What: Shares of GoPro Inc. (GPRO 3.32%) jumped more than 13% Monday despite a lack of company-specific news. Rather, it seems a combination of GoPro's depressed stock price, a promising recent addition to the company's board, and excitement surrounding the augmented and virtual reality space are pushing shares of the action camera maker higher.
So what: More specifically, keep in mind that shares of GoPro are still down more than 75% over the last 12 months as of this writing, so volatility (both positive and negative) at these levels isn't entirely surprising. That's why, given GoPro's expected launch of both a new line of HERO5 cameras and its Karma drone in time for the holidays, I singled out the company last month as an "underdog stock" worth watching.
However, on Thursday, GoPro also raised eyebrows when it added "award-winning TV and entertainment luminary" Lauren Zalaznick to its board of directors, stirring optimism that her experience will help lead GoPro in its ongoing transition into a more diversified media company.
That transition also involves GoPro making heavy investments to become a purveyor of virtual reality solutions, including VR rigs for its cameras, software for stitching together the content, and a recently launched virtual realty website for sharing and viewing spherical and VR video. The breakout success of free-to-play game Pokemon Go has investors salivating over the future of the augmented and virtual reality industries. More specifically, Pokemon Go uses GPS and map information to allow players to search for and "capture" Pokemon characters that "appear" at real-life locations on their phones. This particularly entertaining form of augmented reality has enabled Pokemon Go to dominate app stores; TechCrunch reports the app has already been downloaded 7.5 million times in the U.S. and could boast around $1.6 million in daily revenue. Shares of Nintendo -- which owns the Pokemon franchise -- rose an impressive 24.5% today as a result.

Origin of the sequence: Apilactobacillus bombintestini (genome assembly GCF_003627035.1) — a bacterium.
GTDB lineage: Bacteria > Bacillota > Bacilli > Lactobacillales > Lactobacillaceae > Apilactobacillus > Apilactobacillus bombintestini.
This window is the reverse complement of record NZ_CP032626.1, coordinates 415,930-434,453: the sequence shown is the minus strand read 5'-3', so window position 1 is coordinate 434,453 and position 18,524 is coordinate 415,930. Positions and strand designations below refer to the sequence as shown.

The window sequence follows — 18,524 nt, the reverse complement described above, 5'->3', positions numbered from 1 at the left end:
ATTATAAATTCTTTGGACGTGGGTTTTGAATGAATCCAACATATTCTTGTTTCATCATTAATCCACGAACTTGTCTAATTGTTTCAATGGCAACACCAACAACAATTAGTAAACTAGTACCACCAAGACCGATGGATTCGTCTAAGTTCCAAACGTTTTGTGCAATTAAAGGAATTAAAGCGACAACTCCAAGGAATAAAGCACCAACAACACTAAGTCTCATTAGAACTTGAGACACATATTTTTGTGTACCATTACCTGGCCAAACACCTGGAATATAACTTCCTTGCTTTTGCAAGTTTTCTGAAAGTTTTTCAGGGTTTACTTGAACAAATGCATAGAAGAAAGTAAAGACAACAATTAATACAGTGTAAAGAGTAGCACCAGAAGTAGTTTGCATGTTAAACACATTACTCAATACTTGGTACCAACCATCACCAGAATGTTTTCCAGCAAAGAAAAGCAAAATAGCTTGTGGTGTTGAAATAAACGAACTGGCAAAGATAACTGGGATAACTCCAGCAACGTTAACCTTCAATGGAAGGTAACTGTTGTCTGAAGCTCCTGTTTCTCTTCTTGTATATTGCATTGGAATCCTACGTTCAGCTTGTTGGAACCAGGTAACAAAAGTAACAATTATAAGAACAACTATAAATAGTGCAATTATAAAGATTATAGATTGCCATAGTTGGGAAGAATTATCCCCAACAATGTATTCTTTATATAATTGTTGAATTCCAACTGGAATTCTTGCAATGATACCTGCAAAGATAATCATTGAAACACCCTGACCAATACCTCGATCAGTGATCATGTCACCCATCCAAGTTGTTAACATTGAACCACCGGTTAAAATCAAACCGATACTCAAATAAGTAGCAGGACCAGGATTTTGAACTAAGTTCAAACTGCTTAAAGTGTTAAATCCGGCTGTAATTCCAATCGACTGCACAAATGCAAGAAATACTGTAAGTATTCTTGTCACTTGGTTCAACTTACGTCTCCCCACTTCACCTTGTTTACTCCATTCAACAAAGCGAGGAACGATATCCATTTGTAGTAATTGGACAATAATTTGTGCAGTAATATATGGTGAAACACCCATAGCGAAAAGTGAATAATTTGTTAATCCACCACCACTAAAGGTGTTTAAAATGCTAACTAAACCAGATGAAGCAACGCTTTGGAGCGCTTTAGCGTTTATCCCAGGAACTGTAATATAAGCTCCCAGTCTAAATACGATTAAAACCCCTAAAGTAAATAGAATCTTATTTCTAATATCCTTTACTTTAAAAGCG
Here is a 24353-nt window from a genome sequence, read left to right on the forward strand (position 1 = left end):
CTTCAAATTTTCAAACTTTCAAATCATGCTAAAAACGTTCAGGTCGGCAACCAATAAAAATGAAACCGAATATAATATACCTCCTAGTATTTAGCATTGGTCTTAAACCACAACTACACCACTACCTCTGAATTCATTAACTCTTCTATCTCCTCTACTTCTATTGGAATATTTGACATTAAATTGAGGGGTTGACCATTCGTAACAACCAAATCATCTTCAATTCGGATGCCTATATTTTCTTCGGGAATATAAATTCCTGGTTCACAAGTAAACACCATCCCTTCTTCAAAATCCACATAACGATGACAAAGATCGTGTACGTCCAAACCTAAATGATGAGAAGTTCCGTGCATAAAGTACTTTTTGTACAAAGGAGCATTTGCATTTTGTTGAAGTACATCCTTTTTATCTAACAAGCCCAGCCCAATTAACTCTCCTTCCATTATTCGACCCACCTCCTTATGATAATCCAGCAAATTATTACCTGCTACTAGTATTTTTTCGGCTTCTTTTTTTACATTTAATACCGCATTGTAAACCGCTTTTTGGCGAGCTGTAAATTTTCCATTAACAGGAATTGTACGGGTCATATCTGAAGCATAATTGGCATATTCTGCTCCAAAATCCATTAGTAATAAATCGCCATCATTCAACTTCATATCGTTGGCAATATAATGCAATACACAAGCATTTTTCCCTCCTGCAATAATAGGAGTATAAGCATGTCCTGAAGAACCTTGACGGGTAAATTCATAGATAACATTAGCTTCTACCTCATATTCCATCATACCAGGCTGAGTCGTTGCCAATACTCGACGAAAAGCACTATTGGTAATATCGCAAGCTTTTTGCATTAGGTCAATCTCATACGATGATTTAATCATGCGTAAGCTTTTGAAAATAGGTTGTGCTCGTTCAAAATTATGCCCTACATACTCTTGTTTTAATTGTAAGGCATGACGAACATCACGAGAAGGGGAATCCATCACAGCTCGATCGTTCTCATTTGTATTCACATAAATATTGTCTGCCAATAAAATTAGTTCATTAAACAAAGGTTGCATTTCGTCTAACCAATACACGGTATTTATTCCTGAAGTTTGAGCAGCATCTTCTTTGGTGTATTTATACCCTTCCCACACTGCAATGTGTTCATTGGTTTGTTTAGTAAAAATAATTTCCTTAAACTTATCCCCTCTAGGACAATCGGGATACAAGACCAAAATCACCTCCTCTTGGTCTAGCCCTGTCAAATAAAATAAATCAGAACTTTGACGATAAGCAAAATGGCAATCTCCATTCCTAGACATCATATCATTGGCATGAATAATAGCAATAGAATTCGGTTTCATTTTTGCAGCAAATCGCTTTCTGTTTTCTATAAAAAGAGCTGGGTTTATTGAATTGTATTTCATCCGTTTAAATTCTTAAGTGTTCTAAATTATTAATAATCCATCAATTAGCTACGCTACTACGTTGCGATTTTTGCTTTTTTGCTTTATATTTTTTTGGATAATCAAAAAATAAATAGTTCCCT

Now what: Of course, it seems a stretch to assume Pokemon Go will directly contribute to GoPro's fortunes, apart from the possibility its players will use GoPro cameras and software to capture their Pokemon Go adventures, which in turn would support GoPro's virtuous cycle of brand-building through the spread of engaging content.
It's also no surprise to see bargain hunters look for any excuse to pick shares of GoPro up off the floor ahead of the holidays, especially given its precipitous decline. For now, I wouldn't put much weight in Pokemon Go influencing GoPro's fortunes in the near future, and I think investors would be wise to focus first on any progress GoPro demonstrates when it reports second-quarter results later this month.
Editor's note: This article originally stated that shares in GoPro were down 75% year-to-date. This figure is incorrect, GPRO has fallen 33% YTD as of the time of this writing. The article has been edited to reflect this fact.